The Irony of a 'Christian' Inauguration

Oklahoma Gazette | January 28, 2005
President Bush was not the only person inaugurated last Thursday. The Christian Right had its coronation also, and Senator Sam Brownback of Kansas, a social conservative champion said it best at a black-tie "Values Victory Dinner": "Isn't this great, guys? We won."

Yes you did. And those of us who are Christian, but not Christian Right are more than a little worried -- but not for the reasons you think. While you celebrate the return of religion to the public square, we believe that the person who would be most upset about the Inaugural Party is Jesus.

Because, let's face it. In festivities that were saturated with evangelical fervor, the real guest of honor was Jesus of Nazareth, who will be invoked constantly, but left off the guest list. He would likely be holding a protest sign far from the throngs of those who sing his praises. It might say: PUBLIC RELIGION IS DANGEROUS!

While Rev. Rob Schenck, founder of the Washington-based Christian group Faith in Action, was organizing a morning prayer session to give thanks in large part for President Bush's "public acknowledgment of God," the Lord was somewhere in a soup kitchen off the parade route mumbling: "Haven't I covered this?"

Beware of practicing your piety before others in order to be seen by them…. And whenever you pray, do not be like the hypocrites; for they love to stand and pray in the synagogues and at the street corners, so that they may be seen by others…. But whenever you pray, go into your room and shut the door and pray to your Father who is in secret; and your Father who sees in secret will reward you.

When the Rev. Kirbyjon Caldwell, an African-American pastor of a United Methodist church in Houston who is known for Pentecostal customs like speaking in tongues, delivers the benediction, the Apostle Paul will be on the road somewhere reassuring those of us who do not speak in tongues that this is a dangerous game to play, and that he would "rather speak five words with [his] mind, in order to instruct others also, than ten thousand words in a tongue."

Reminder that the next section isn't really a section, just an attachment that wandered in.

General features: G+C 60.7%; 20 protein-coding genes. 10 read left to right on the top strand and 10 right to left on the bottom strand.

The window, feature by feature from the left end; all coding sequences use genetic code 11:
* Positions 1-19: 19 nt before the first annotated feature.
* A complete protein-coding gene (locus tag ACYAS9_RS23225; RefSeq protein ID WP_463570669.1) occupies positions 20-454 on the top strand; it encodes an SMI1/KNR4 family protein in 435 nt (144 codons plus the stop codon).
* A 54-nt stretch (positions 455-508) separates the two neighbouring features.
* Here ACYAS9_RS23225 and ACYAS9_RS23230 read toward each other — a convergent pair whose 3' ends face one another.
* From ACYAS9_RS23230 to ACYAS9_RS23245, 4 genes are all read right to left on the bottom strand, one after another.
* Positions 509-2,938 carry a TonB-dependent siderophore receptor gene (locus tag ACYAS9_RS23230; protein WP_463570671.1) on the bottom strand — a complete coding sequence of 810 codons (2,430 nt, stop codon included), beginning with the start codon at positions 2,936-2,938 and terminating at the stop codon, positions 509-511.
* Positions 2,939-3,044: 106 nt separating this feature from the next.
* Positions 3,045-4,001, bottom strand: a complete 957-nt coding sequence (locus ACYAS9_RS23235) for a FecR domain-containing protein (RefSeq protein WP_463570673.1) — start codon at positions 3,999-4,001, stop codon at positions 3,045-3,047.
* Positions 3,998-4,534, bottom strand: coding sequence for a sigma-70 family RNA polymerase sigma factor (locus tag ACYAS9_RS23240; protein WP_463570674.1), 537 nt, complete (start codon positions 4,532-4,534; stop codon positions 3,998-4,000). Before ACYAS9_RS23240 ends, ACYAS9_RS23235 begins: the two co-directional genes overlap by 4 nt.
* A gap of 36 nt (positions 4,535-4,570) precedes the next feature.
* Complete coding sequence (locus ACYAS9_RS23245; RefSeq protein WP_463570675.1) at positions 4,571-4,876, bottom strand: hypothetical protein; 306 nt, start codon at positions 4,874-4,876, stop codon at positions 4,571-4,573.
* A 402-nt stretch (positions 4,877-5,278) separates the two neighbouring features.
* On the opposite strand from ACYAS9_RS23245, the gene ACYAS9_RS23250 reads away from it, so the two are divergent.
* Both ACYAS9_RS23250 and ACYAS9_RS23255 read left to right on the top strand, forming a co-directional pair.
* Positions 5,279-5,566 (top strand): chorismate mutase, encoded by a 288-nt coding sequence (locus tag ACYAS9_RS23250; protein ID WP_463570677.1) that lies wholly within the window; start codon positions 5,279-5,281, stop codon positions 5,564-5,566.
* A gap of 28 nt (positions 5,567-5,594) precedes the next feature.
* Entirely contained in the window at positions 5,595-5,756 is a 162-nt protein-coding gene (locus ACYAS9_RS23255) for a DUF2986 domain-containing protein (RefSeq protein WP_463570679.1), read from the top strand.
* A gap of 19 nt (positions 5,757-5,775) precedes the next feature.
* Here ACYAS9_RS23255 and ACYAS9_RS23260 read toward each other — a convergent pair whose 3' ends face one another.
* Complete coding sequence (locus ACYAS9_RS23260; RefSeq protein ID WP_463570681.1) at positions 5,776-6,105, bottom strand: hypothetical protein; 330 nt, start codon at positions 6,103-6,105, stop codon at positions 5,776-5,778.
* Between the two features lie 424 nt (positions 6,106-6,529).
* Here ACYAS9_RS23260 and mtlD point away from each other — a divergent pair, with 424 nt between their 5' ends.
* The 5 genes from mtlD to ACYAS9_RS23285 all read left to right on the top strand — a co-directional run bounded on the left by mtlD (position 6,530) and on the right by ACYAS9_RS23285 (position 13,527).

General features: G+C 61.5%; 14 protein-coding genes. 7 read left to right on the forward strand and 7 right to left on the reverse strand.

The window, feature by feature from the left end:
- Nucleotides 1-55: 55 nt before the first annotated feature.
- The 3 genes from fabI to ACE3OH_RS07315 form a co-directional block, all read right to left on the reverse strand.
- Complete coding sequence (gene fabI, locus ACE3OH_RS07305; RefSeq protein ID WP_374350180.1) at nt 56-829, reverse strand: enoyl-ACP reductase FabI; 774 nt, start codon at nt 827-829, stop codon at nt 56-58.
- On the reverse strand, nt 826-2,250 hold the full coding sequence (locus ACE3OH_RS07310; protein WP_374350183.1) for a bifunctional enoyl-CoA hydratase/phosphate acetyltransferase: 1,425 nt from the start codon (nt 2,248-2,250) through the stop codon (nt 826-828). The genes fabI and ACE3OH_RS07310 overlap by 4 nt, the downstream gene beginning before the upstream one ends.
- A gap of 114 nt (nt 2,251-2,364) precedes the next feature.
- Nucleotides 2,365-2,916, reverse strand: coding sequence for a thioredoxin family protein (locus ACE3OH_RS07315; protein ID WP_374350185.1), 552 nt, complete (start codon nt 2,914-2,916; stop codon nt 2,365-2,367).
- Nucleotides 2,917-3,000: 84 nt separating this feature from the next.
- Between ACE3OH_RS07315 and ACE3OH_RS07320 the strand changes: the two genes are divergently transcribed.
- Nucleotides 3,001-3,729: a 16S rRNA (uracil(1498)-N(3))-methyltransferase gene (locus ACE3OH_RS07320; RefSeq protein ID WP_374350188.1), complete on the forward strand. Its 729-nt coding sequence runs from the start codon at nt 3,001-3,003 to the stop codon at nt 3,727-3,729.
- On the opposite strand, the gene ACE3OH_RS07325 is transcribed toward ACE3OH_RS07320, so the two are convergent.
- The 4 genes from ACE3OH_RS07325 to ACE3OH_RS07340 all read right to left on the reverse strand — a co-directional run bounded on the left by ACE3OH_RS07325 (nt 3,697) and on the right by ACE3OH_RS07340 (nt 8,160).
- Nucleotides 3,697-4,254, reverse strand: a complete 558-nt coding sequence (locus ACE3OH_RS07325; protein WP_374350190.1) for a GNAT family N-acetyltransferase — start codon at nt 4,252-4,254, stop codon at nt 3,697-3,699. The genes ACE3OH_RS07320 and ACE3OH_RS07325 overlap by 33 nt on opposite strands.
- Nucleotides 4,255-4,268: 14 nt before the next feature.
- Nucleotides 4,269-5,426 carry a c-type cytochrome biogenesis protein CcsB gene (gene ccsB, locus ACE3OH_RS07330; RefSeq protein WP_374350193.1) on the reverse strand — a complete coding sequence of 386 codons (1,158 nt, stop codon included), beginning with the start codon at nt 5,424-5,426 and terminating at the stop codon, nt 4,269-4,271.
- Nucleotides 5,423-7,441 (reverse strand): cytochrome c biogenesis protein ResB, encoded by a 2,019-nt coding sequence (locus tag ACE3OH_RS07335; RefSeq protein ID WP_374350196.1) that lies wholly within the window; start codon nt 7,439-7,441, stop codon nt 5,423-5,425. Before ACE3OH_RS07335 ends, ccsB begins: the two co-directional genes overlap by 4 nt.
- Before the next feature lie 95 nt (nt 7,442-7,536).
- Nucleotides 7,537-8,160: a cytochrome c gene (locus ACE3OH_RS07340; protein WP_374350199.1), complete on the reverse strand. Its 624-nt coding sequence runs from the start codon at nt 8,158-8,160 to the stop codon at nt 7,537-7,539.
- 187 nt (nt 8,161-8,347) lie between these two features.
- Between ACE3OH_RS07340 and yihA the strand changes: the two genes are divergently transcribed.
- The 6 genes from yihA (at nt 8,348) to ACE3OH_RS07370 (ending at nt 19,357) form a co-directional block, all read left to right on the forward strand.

When the Rev. Patrick Mahoney, director of the Washington-based Christian Defense Coalition "celebrates" the inaugural by drawing chalk bodies on Pennsylvania Avenue to remind the president of aborted fetuses, we can be reasonably certain that none of those outlines will stand for the tens of thousands of dead Iraqis, including those still in their mother's womb when our bombs vaporized them.

When the president speaks of the best way to fight terrorism, by "spreading freedom around the world," it will not take an Old Testament prophet to know that we have less freedom right here at home. Or that not so long ago, Jimmy and Rosalyn Carter got out of their limousine and walked down Pennsylvania Ave -- something which is now unthinkable amidst the tightest security ever. The eagle may be soaring, but it is heavily guarded.

And finally, when the tab comes due for the most expensive inaugural in American history, who is going to stand up and say, "What would Jesus think of such excess?" At a time of record deficits, which hang like a great millstone around the necks of our children, wouldn't a "moral" president lead by example and have the most simple, austere, and inexpensive inaugural ever?

Just imagine that Bush had said, "Let's cut the $40 million in half, and give the rest to aid the victims of the tsunami." That would be real moral leadership, and Christianity at its best. As it is, what we have is exactly what Jesus warned us against: sanctimonious self-indulgence. Heavily armed hypocrites, throwing a lavish party for themselves -- ostensibly in honor of a penniless rabbi whom they forgot to invite.

Religious columnist Robin R. Meyers is a United Church of Christ minister and a professor of rhetoric in the Philosophy Department at Oklahoma City University.

Oklahoma Gazette

In its inaugural issue of Oct. 15, 1979, Oklahoma Gazette, at that time an upstart, bimonthly publication with a mere 2,000 circulation, featured a page-one story about the Oklahoma City Council’s recent passage of an urban conservation district. Hardly sexy...
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